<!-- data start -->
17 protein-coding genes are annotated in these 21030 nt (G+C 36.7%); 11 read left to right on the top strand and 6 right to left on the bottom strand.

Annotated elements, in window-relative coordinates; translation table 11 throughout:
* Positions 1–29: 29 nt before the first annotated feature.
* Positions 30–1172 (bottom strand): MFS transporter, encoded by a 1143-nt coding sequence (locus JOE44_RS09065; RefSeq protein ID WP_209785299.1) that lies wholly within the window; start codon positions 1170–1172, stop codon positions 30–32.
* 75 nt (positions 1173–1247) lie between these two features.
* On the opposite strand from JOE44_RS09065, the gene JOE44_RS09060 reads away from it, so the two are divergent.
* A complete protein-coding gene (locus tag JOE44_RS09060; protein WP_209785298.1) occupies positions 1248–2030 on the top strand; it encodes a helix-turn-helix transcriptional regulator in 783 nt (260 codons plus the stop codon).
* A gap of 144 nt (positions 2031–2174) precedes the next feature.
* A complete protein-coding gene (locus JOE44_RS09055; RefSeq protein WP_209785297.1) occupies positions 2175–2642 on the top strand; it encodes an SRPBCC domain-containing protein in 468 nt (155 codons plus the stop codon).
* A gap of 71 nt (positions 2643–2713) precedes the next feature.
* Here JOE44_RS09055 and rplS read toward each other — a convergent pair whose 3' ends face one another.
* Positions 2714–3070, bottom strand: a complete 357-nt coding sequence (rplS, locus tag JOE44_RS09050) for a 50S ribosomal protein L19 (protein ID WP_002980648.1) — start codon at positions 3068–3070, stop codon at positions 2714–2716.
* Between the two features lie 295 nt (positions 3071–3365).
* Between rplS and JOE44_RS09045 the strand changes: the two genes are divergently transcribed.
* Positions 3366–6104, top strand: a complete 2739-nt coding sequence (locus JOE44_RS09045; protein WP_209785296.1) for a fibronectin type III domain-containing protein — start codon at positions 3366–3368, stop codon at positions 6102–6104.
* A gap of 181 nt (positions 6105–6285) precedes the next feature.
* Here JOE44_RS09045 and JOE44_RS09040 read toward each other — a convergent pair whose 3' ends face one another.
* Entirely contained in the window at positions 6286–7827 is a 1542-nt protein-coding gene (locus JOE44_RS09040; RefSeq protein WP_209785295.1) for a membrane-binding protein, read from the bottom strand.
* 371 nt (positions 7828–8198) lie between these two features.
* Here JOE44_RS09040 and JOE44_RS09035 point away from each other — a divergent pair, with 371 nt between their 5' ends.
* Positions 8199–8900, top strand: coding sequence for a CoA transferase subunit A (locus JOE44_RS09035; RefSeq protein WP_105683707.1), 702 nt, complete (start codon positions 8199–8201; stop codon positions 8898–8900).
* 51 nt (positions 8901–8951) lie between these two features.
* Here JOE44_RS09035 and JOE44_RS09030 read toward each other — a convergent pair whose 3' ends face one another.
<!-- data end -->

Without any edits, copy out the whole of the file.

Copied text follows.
17 protein-coding genes are annotated in these 21030 nt (G+C 36.7%); 11 read left to right on the top strand and 6 right to left on the bottom strand.

Annotated elements, in window-relative coordinates; translation table 11 throughout:
* Positions 1–29: 29 nt before the first annotated feature.
* Positions 30–1172 (bottom strand): MFS transporter, encoded by a 1143-nt coding sequence (locus JOE44_RS09065; RefSeq protein ID WP_209785299.1) that lies wholly within the window; start codon positions 1170–1172, stop codon positions 30–32.
* 75 nt (positions 1173–1247) lie between these two features.
* On the opposite strand from JOE44_RS09065, the gene JOE44_RS09060 reads away from it, so the two are divergent.
* A complete protein-coding gene (locus tag JOE44_RS09060; protein WP_209785298.1) occupies positions 1248–2030 on the top strand; it encodes a helix-turn-helix transcriptional regulator in 783 nt (260 codons plus the stop codon).
* A gap of 144 nt (positions 2031–2174) precedes the next feature.
* A complete protein-coding gene (locus JOE44_RS09055; RefSeq protein WP_209785297.1) occupies positions 2175–2642 on the top strand; it encodes an SRPBCC domain-containing protein in 468 nt (155 codons plus the stop codon).
* A gap of 71 nt (positions 2643–2713) precedes the next feature.
* Here JOE44_RS09055 and rplS read toward each other — a convergent pair whose 3' ends face one another.
* Positions 2714–3070, bottom strand: a complete 357-nt coding sequence (rplS, locus tag JOE44_RS09050) for a 50S ribosomal protein L19 (protein ID WP_002980648.1) — start codon at positions 3068–3070, stop codon at positions 2714–2716.
* Between the two features lie 295 nt (positions 3071–3365).
* Between rplS and JOE44_RS09045 the strand changes: the two genes are divergently transcribed.
* Positions 3366–6104, top strand: a complete 2739-nt coding sequence (locus JOE44_RS09045; protein WP_209785296.1) for a fibronectin type III domain-containing protein — start codon at positions 3366–3368, stop codon at positions 6102–6104.
* A gap of 181 nt (positions 6105–6285) precedes the next feature.
* Here JOE44_RS09045 and JOE44_RS09040 read toward each other — a convergent pair whose 3' ends face one another.
* Entirely contained in the window at positions 6286–7827 is a 1542-nt protein-coding gene (locus JOE44_RS09040; RefSeq protein WP_209785295.1) for a membrane-binding protein, read from the bottom strand.
* 371 nt (positions 7828–8198) lie between these two features.
* Here JOE44_RS09040 and JOE44_RS09035 point away from each other — a divergent pair, with 371 nt between their 5' ends.
* Positions 8199–8900, top strand: coding sequence for a CoA transferase subunit A (locus JOE44_RS09035; RefSeq protein WP_105683707.1), 702 nt, complete (start codon positions 8199–8201; stop codon positions 8898–8900).
* 51 nt (positions 8901–8951) lie between these two features.
* Here JOE44_RS09035 and JOE44_RS09030 read toward each other — a convergent pair whose 3' ends face one another.